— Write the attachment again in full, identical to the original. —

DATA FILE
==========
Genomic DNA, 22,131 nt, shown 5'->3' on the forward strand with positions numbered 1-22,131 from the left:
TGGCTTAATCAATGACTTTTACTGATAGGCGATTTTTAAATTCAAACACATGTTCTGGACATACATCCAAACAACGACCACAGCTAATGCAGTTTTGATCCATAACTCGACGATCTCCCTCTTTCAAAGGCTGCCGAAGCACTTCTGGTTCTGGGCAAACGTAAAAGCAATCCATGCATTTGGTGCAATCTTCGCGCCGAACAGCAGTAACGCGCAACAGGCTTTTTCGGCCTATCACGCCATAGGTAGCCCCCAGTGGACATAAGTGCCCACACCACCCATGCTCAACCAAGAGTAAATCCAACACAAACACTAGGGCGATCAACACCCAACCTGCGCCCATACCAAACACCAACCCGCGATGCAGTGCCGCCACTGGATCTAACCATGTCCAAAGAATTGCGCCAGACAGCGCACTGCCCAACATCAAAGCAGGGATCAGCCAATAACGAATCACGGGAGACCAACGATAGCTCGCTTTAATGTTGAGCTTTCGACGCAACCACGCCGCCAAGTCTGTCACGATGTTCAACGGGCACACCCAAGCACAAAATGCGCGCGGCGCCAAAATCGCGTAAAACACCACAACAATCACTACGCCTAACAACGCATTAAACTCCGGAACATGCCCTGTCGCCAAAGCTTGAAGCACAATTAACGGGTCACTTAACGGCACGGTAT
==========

Genomic DNA, 22,131 nt, shown 5'->3' on the forward strand with positions numbered 1-22,131 from the left:
TGGCTTAATCAATGACTTTTACTGATAGGCGATTTTTAAATTCAAACACATGTTCTGGACATACATCCAAACAACGACCACAGCTAATGCAGTTTTGATCCATAACTCGACGATCTCCCTCTTTCAAAGGCTGCCGAAGCACTTCTGGTTCTGGGCAAACGTAAAAGCAATCCATGCATTTGGTGCAATCTTCGCGCCGAACAGCAGTAACGCGCAACAGGCTTTTTCGGCCTATCACGCCATAGGTAGCCCCCAGTGGACATAAGTGCCCACACCACCCATGCTCAACCAAGAGTAAATCCAACACAAACACTAGGGCGATCAACACCCAACCTGCGCCCATACCAAACACCAACCCGCGATGCAGTGCCGCCACTGGATCTAACCATGTCCAAAGAATTGCGCCAGACAGCGCACTGCCCAACATCAAAGCAGGGATCAGCCAATAACGAATCACGGGAGACCAACGATAGCTCGCTTTAATGTTGAGCTTTCGACGCAACCACGCCGCCAAGTCTGTCACGATGTTCAACGGGCACACCCAAGCACAAAATGCGCGCGGCGCCAAAATCGCGTAAAACACCACAACAATCACTACGCCTAACAACGCATTAAACTCCGGAACATGCCCTGTCGCCAAAGCTTGAAGCACAATTAACGGGTCACTTAACGGCACGGTAT